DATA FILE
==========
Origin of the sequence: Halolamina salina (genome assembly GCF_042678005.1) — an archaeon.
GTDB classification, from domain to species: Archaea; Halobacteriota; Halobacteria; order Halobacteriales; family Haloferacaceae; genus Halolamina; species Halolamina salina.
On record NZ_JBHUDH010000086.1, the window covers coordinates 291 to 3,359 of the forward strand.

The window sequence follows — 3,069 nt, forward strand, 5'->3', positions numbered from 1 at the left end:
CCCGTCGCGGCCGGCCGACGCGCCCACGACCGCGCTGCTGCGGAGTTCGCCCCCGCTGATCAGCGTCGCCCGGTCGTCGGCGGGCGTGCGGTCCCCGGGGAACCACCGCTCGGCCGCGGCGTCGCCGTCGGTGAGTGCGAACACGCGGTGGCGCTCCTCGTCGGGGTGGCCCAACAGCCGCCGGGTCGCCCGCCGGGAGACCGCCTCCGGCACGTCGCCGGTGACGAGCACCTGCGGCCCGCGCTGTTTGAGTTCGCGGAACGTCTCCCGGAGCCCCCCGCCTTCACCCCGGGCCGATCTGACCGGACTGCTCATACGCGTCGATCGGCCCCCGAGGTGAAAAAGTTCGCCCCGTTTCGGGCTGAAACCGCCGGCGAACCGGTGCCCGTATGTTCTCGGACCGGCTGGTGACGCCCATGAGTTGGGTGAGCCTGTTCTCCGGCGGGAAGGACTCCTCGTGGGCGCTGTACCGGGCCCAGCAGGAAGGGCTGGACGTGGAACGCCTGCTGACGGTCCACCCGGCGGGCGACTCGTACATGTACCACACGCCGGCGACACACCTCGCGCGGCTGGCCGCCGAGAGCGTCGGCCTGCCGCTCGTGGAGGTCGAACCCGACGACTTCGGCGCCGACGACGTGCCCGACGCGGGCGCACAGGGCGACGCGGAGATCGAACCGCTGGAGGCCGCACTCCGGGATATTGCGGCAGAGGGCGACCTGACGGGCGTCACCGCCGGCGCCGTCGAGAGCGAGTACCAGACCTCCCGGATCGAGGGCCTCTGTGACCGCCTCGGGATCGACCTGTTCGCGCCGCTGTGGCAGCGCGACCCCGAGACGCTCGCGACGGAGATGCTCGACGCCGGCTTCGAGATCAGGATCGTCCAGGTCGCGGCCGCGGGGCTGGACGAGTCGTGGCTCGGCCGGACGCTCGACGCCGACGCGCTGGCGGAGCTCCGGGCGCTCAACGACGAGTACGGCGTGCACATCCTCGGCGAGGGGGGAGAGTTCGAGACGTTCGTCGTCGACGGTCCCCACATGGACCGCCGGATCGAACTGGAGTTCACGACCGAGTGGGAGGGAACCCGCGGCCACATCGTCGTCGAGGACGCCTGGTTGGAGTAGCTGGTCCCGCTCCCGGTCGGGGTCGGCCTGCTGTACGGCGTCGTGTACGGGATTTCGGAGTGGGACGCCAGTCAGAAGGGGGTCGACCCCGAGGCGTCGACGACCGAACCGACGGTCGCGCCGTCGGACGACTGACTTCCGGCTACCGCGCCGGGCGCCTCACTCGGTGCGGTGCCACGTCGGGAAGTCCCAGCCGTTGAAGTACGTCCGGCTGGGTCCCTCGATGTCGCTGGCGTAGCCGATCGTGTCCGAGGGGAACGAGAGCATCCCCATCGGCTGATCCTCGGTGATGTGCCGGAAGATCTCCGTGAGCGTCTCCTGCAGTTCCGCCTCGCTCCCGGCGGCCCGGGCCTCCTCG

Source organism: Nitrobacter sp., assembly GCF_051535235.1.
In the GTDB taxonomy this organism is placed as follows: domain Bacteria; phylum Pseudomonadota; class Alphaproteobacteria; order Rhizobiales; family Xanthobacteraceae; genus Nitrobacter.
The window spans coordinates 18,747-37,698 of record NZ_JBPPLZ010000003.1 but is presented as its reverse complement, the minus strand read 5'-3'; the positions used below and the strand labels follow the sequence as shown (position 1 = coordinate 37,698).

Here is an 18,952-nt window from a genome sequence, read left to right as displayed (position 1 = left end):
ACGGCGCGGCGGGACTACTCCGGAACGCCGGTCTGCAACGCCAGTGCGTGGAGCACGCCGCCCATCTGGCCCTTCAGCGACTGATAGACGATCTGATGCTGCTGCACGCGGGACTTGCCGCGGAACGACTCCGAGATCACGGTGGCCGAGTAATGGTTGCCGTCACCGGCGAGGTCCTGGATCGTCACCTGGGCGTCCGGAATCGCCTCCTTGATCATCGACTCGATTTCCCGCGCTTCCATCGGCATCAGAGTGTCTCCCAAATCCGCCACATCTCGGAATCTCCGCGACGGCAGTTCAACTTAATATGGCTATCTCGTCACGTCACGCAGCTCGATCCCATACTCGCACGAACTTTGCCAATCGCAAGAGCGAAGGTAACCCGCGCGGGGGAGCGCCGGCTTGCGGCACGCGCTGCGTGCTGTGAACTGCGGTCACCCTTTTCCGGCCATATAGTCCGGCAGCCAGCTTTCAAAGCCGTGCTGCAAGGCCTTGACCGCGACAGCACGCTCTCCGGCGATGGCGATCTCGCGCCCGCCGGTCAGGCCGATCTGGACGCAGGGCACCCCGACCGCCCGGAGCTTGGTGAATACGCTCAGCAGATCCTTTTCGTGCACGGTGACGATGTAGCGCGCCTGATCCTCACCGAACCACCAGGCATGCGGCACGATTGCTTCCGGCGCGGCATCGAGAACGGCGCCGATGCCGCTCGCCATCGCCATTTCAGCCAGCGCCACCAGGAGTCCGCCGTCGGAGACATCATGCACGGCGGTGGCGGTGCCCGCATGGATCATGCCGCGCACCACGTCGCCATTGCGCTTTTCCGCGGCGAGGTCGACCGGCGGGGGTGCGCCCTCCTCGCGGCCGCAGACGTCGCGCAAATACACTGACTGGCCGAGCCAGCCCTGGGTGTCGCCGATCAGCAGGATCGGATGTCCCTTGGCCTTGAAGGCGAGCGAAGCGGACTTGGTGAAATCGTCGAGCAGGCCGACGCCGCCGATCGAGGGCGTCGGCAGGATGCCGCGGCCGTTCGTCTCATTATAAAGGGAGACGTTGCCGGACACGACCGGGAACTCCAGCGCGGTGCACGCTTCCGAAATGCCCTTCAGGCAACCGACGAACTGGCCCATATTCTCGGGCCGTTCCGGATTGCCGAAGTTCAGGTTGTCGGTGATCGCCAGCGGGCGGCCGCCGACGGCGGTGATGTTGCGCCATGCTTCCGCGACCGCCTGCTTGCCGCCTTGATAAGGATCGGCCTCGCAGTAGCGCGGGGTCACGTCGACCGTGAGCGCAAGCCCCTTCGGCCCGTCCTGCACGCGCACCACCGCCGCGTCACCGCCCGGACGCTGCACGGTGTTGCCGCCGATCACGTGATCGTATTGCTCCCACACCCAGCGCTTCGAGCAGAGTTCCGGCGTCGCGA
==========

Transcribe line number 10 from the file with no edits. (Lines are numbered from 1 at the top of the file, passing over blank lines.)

ACGGCGCGGCGGGACTACTCCGGAACGCCGGTCTGCAACGCCAGTGCGTGGAGCACGCCGCCCATCTGGCCCTTCAGCGACTGATAGACGATCTGATGCTGCTGCACGCGGGACTTGCCGCGGAACGACTCCGAGATCACGGTGGCCGAGTAATGGTTGCCGTCACCGGCGAGGTCCTGGATCGTCACCTGGGCGTCCGGAATCGCCTCCTTGATCATCGACTCGATTTCCCGCGCTTCCATCGGCATCAGAGTGTCTCCCAAATCCGCCACATCTCGGAATCTCCGCGACGGCAGTTCAACTTAATATGGCTATCTCGTCACGTCACGCAGCTCGATCCCATACTCGCACGAACTTTGCCAATCGCAAGAGCGAAGGTAACCCGCGCGGGGGAGCGCCGGCTTGCGGCACGCGCTGCGTGCTGTGAACTGCGGTCACCCTTTTCCGGCCATATAGTCCGGCAGCCAGCTTTCAAAGCCGTGCTGCAAGGCCTTGACCGCGACAGCACGCTCTCCGGCGATGGCGATCTCGCGCCCGCCGGTCAGGCCGATCTGGACGCAGGGCACCCCGACCGCCCGGAGCTTGGTGAATACGCTCAGCAGATCCTTTTCGTGCACGGTGACGATGTAGCGCGCCTGATCCTCACCGAACCACCAGGCATGCGGCACGATTGCTTCCGGCGCGGCATCGAGAACGGCGCCGATGCCGCTCGCCATCGCCATTTCAGCCAGCGCCACCAGGAGTCCGCCGTCGGAGACATCATGCACGGCGGTGGCGGTGCCCGCATGGATCATGCCGCGCACCACGTCGCCATTGCGCTTTTCCGCGGCGAGGTCGACCGGCGGGGGTGCGCCCTCCTCGCGGCCGCAGACGTCGCGCAAATACACTGACTGGCCGAGCCAGCCCTGGGTGTCGCCGATCAGCAGGATCGGATGTCCCTTGGCCTTGAAGGCGAGCGAAGCGGACTTGGTGAAATCGTCGAGCAGGCCGACGCCGCCGATCGAGGGCGTCGGCAGGATGCCGCGGCCGTTCGTCTCATTATAAAGGGAGACGTTGCCGGACACGACCGGGAACTCCAGCGCGGTGCACGCTTCCGAAATGCCCTTCAGGCAACCGACGAACTGGCCCATATTCTCGGGCCGTTCCGGATTGCCGAAGTTCAGGTTGTCGGTGATCGCCAGCGGGCGGCCGCCGACGGCGGTGATGTTGCGCCATGCTTCCGCGACCGCCTGCTTGCCGCCTTGATAAGGATCGGCCTCGCAGTAGCGCGGGGTCACGTCGACCGTGAGCGCAAGCCCCTTCGGCCCGTCCTGCACGCGCACCACCGCCGCGTCACCGCCCGGACGCTGCACGGTGTTGCCGCCGATCACGTGATCGTATTGCTCCCACACCCAGCGCTTCGAGCAGAGTTCCGGCGTCGCGA